One of the featured speakers at this year’s International Conference on the Blues is Dr. David Evans, an ethnomusicologist who is widely regarded as one of the top experts on the blues. He’s now retired from his longtime position at the University of Memphis.
Evans is best known for his book “Big Road Blues,” an exploration of the nature of traditional blues styles in Mississippi that’s based on the fieldwork he did largely in Mississippi in the 1960s while working on his PhD at UCLA.
Evans became interested in blues while studying at Harvard University in the early ‘60s. He initially encountered the music through the folk music scene and the recordings of Lead Belly and others, but he was also influenced by performances of older artists whose careers were revived in the ‘60s, including the Tennessee duo of Sleepy John Estes & Yank Rachell, and the Delta bluesman Son House.
Like many young fans interested in blues, Evans took up the music—he continues to record and perform today—and eventually decided to study it seriously through making extensive field trips to the South.
His fieldwork is collected in “Big Road Blues,” which investigated the nature of blues traditions in Drew, Mississippi, a town just to the northeast of Dockery Farms, the home in the early 1900s for artists including Charley Patton, Howlin’ Wolf, and Roebuck “Pops” Staples. He does so largely by focusing on the “folk processes” through which songs are learned, passed on, and reshaped.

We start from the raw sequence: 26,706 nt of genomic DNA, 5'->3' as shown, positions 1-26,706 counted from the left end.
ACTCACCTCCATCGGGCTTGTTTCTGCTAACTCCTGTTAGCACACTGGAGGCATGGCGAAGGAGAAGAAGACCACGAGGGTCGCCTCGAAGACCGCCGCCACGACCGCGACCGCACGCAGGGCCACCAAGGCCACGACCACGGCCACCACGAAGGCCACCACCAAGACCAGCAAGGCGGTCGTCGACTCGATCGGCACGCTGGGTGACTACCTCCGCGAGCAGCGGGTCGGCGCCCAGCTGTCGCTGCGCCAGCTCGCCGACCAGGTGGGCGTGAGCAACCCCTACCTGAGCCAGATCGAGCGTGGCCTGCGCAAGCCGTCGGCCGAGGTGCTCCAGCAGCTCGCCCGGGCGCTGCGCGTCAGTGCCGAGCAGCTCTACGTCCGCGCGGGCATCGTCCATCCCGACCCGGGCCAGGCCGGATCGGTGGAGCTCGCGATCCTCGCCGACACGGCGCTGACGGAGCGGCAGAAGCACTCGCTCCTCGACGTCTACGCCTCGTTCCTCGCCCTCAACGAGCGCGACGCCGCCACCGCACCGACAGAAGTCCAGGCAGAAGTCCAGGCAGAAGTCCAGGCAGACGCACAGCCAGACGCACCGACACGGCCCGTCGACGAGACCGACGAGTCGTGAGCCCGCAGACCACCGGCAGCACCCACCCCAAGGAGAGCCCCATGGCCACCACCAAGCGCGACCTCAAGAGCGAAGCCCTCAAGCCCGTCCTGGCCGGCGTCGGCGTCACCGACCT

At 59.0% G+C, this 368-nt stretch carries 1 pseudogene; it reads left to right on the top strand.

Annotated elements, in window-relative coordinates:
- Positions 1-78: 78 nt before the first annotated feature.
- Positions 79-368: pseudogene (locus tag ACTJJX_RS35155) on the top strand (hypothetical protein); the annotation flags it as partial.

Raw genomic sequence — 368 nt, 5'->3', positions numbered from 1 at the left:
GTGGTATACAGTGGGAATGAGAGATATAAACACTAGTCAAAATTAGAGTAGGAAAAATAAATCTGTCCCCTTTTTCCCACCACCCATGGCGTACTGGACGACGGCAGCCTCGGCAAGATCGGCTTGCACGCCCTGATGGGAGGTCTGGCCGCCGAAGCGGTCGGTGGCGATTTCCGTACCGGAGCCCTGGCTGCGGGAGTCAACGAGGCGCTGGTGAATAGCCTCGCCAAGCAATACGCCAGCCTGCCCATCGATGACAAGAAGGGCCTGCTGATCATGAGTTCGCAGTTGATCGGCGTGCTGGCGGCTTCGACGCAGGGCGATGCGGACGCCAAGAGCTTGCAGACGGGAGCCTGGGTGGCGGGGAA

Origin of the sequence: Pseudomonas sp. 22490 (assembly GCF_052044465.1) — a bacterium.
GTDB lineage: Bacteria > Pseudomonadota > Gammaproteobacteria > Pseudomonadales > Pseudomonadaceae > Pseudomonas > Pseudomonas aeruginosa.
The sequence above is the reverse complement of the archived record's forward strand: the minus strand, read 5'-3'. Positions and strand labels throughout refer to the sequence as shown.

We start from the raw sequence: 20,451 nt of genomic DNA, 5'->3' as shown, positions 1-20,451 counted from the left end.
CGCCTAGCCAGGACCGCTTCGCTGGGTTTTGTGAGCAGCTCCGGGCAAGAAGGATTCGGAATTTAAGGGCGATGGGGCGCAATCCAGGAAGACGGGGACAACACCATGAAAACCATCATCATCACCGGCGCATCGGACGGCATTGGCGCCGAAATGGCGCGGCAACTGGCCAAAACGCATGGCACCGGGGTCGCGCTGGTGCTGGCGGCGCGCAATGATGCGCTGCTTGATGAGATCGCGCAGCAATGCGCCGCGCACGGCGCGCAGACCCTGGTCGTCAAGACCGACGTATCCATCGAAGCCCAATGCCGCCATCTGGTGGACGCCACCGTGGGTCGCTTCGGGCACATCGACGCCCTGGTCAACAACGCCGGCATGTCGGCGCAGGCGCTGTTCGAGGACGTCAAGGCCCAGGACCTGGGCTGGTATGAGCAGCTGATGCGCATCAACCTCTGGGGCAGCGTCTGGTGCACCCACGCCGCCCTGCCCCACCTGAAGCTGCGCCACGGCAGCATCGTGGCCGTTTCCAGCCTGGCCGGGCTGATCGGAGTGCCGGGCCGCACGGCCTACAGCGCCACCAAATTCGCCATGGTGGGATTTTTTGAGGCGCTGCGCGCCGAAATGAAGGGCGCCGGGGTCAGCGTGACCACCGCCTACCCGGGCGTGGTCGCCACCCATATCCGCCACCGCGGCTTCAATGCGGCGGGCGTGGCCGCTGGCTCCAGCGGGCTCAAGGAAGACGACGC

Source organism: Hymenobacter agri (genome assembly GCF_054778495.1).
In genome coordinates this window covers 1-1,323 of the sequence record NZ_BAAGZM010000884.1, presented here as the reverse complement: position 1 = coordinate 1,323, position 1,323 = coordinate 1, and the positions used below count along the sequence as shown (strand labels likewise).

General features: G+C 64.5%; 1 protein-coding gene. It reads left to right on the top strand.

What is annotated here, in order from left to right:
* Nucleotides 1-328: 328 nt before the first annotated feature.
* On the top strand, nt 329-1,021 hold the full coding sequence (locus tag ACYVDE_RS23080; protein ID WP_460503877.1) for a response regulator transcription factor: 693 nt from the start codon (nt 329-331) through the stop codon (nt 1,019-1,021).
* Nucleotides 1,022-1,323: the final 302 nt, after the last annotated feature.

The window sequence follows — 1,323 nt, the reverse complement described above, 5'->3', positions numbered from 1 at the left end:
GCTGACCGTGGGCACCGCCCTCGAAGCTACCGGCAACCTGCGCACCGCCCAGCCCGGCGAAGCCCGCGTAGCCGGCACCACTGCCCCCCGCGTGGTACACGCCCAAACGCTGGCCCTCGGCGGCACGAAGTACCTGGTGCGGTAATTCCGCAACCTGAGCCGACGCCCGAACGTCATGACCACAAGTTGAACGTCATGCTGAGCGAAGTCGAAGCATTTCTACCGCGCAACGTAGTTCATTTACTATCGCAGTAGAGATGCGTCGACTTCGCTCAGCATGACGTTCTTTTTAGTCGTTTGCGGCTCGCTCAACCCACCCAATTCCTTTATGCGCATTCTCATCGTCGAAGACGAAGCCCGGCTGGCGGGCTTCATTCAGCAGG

In particular, he studies how the song “Big Road Blues,” originally by Tommy Johnson, was adopted by other artists. Johnson (1896-1956) grew up near Crystal Springs, south of Jackson, and ran away to the Delta in his early teens. In his early ‘20s he settled in Drew, and through the influence of artists including Patton and Willie Brown, developed a distinctive style that others would pick up.
Let’s take a listen to the original as well as versions by artists who were influenced by Johnson.
The Mississippi Sheiks were a string band from the area west of Jackson, though multiple members moved to the Delta in the 1920s. Listen here how the group uses the same melody, but different words and instrumentation.
Houston Stackhouse was from Wesson, Mississippi, about 45 miles south of Jackson, and later moved to Crystal Springs, not too far to the north, where Tommy Johnson lived for most of his last years. Some 14 years younger than Johnson, Stackhouse readily adapted to electric instruments after WWII, as evidenced in this version
As you can hear from these three examples, much can be learned about how music changes from artist to artist and across time by listening to different versions of the same song. While we unfortunately don’t have the opportunity to study the pioneering blues artists directly, as Dr. Evans was able to do in the 1960s, this comparative technique is still very useful in understanding the roots and routes of contemporary music.